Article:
A battle for supremacy at the helm of Canada’s Thunderbird Entertainment Group has entered its final phase.
Thunderbird’s management is under attack from a key shareholder, Texas-based hedge fund Voss Capital, who wants to replace the board with others who can “unlock the value.” Kim’s convenience and highway through hell Manufacturer.
A second shareholder, Railroad Ranch Capital, has also called for a “rigorous strategic review process” after it claimed Thunderbird’s public valuation did not accurately reflect its success.
Thunderbird’s board of directors last week released a statement from Voss, which owns 13.3% of the company, “correcting records…regarding false statements.”
It claims Voss initiated “an ambush proxy fight” by nominating an alternate board on the last day it’s allowed. The board called it a “calculated tactic” and said it was forced to postpone its AGM until the first quarter of 2023. That way, he could assess Voss’ experience and track record of nominating and give shareholders “all the information they need.” to decide who would control the company going forward.
Thunderbird’s current board of directors includes CEO Jennifer Twiner McCarron, Marni Wieshofer, interim chair and former CFO of Lionsgate, Frank Giustra, founder of Lionsgate, and Jerome Levy, vice chairman of Archie Comics. Voss wants to replace her with a team that includes former Hot Docs co-president and CBC chief executive Heather Conway, Voss analyst Taylor Henderson and former Rogers Media executive Shannon Valliant.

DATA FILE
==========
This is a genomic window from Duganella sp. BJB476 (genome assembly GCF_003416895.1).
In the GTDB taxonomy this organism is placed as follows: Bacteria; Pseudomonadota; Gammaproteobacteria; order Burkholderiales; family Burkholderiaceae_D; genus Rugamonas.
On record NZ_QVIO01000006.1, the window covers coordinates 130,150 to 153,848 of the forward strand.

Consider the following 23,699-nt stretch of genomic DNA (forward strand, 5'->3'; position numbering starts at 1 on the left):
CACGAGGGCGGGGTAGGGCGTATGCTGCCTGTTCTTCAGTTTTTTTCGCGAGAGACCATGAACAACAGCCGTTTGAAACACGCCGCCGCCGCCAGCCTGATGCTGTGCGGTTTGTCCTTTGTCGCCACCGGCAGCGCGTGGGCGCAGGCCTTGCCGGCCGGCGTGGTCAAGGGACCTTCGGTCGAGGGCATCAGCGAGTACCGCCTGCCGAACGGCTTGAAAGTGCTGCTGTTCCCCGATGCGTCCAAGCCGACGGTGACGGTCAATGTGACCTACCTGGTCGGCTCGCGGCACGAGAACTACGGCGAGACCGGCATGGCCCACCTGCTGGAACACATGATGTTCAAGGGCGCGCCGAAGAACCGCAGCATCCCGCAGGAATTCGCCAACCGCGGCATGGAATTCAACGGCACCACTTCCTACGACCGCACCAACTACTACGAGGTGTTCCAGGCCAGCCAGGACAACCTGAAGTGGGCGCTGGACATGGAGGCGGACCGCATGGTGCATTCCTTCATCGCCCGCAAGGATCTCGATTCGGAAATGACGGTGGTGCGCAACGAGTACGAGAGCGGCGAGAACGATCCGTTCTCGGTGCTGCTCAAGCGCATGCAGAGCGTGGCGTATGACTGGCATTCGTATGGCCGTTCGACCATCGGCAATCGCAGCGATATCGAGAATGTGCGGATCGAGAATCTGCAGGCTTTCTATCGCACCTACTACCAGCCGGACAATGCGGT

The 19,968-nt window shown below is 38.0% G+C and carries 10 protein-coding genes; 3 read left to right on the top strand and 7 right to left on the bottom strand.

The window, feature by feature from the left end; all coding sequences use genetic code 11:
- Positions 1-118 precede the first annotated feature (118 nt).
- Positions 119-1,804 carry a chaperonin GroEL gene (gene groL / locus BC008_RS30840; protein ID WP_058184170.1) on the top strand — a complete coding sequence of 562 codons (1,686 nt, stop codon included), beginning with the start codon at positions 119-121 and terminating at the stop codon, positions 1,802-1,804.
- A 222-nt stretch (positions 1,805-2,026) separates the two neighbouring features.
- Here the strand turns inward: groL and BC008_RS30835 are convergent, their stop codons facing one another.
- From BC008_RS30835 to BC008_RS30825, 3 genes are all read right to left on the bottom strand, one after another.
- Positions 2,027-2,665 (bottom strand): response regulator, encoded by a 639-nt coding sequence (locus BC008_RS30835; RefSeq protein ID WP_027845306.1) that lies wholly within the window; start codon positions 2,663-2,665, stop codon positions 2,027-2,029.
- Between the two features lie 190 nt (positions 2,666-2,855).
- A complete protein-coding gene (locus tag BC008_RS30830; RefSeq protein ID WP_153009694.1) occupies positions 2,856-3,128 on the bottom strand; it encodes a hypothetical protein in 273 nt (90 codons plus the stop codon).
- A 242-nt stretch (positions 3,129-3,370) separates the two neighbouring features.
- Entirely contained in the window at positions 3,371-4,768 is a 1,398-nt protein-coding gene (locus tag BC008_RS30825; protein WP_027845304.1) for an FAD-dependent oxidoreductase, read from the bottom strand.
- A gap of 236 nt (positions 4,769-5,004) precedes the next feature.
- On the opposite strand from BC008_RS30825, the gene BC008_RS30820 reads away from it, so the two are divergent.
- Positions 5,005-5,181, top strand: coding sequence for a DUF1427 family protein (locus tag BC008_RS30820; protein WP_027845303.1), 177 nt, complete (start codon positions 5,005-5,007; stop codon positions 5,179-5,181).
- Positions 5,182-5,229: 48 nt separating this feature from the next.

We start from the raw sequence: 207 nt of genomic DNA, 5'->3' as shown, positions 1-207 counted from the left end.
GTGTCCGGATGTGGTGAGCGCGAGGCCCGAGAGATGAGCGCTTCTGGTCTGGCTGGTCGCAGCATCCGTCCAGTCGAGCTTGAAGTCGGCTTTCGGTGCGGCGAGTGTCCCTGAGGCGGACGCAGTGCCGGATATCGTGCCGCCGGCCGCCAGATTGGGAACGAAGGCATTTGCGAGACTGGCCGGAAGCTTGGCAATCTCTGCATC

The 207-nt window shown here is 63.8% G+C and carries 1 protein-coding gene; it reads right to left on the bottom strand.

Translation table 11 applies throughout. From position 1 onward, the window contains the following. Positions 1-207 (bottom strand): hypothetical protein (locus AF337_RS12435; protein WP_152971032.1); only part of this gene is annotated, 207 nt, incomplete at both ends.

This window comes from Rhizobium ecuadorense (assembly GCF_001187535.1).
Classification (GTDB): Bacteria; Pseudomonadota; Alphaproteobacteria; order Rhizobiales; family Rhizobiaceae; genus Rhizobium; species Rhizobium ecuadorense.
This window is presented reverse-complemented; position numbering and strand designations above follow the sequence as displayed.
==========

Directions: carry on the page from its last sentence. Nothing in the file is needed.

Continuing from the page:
Voss had claimed to have the support of major shareholder Giustra, but he has since staunchly denied this is the case. Ten years ago he became a stakeholder.
Voss says it is “disappointed” with Thunderbird’s strategic direction and the “apparent lack of urgency to create value and lack of response to shareholder concerns.” It claims to “believe in the work Jen [McCarron] and Thunderbird management do,” but that “a lack of willingness to fully explore strategic alternatives” put the company “at a significant disadvantage compared to competitors.”
Vancouver-based Thunderbird contradicted that claim, saying its shares “outperformed the market, the industry and its peers.” It cited stats showing that the company’s share price is up 39% since it began trading in November 2018 to the day before it released its statement. During the same period, it was claimed that Canadian rivals WildBrain, Boat Rocker Media and VerticalScope Holdings had all seen significant price declines.
In reality, the current share price of CA$3.35 (US$2.51) is slightly above where it was four years ago and has risen both well below and well above these levels. It has slipped over the past year after topping above C$5 in early December 2021.
“Voss is wrong in its claim that it can unlock value for Thunderbird shareholders simply by putting up a For Sale sign,” Thunderbird said in its statement. “The prospect of a premium is not only limited by the current market environment, but also by the deal risk for non-Canadian bidders.”
Thunderbird claims Voss is trying to acquire the company without paying a bounty, claiming its nominees are “ill-equipped to conduct a qualified or thorough strategic review process” compared to his own team.